Back in Business

Source for photo The Talk of Toronto Blog

Source for photo The Talk of Toronto Blog

I promised I’d share both triumphs and failures, and I’m happy to say that I’ve had my fair share of Good News in the past few days. My last class for the first semester ended on December 20, which means I don’t have class until January 21. In the meantime, I had a string of exams the second week of December as well as a variety of assignments to turn in via e-mail. During my holidays, I promised myself that I would take full advantage of my time to spend with my friends and family instead of worrying about schoolwork, so it is only now that I am back in Amiens that I have been crossing things off my to-do list (I’m a big fan of to-do lists).

To-Do List

  • Write a one to two-page report in French on my journée mastériale talking about World War I
  • Write a seven-page literary analysis in English on The Awakening in which I analyze “the sea”
  • Write a five-page comparative analysis in English on two extracts of Children’s literature
  • Submit my application to the Teaching Assistant Program in France for 2013-2014
  • Write a ten-page sociolinguistic analysis in French of the anglicismes in food, gastronomy, and cooking
  • Study for my two exams in French on two theoretical approaches to research
  • Read the intensely boring Reflections on the Revolution in France and the delightful Everything in the Country Must before classes begin
  • Register for the June 2013 CAPES/CAFEP exam for English

So you see, I’m making progress! Nothing like being able to wake up at 11 am and sit around in your pajamas all day, writing blog posts and plodding through the rough waters of papers and exams. It certainly is a change. Speaking of change, AMETIS (the Amiens bus system) changed around their bus lines, much to my advantage (I now have an express line that takes me directly from my bus stop to the Campus in less than ten minutes), and the bus drivers didn’t even go on strike for it! (See my post La grève des bus to learn more about my history with bus strikes).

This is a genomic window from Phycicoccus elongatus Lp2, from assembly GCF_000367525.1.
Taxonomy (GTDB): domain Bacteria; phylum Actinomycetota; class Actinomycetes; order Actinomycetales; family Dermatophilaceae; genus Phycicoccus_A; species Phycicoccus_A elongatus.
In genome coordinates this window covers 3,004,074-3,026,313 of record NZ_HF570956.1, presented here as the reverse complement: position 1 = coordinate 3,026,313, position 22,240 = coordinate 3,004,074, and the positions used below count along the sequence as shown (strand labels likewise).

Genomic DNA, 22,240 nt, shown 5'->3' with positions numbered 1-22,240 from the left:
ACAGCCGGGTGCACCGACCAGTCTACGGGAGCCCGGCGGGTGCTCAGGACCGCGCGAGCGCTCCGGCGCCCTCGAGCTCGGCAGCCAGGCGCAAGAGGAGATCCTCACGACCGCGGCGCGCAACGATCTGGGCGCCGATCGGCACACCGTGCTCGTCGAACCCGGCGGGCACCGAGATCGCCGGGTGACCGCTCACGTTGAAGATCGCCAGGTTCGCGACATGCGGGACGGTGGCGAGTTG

Since arriving back in Amiens, I’ve been hit with good news like a chain of explosive dynamite. It started on Monday, when I got an email from my professor who teaches that course on the linguistic analysis of translation (see my post A+ Tuesday for more on this professor). In a somewhat unsettling way of seeing my first grade back for one of my December exams – apparently in Amiens, they post all the grades collectively, so you can see what everyone else in the class got, regardless of how bad or good the grade might be – I opened up the attached file only to discover that I had gotten a 16/20! The second highest grade in the class on an exam entirely in French! I was astonished and delighted, considering that the only other grade I had received up to that point was a 4/20 on a translation exam (which will be averaged with four other translation grades, luckily for me). Even assuming I did as terribly on all my other translation grades (which is unlikely for my French to English translations at least), following the French system of compensation des notes, I could still take the 4 and the 16 and average them to make a 10, the passing note for the semester. To my surprise, yesterday, the same professor sent us the grades for our Wednesday class, the linguistic aspects of translation (not to be confused with aforementioned linguistic analysis of a specific translation, which makes up 1/3 of the CAPES written exams). Boom goes the dynamite, and I had 14/20! Not as good as a 16, but still, a very decent grade that will further help me achieve my required semester average. We are going to go over these exams in a few weeks, but I am fairly certain that most of my points were lost for not writing enough and incorrectly translating, “the knife was no longer coming at her. She was moving it up and down.” (Profound, I know). I’m still waiting on three more grades from November/December and five more grades in January, two of which I’ve already turned in the dossier for and now only have to wait for the result.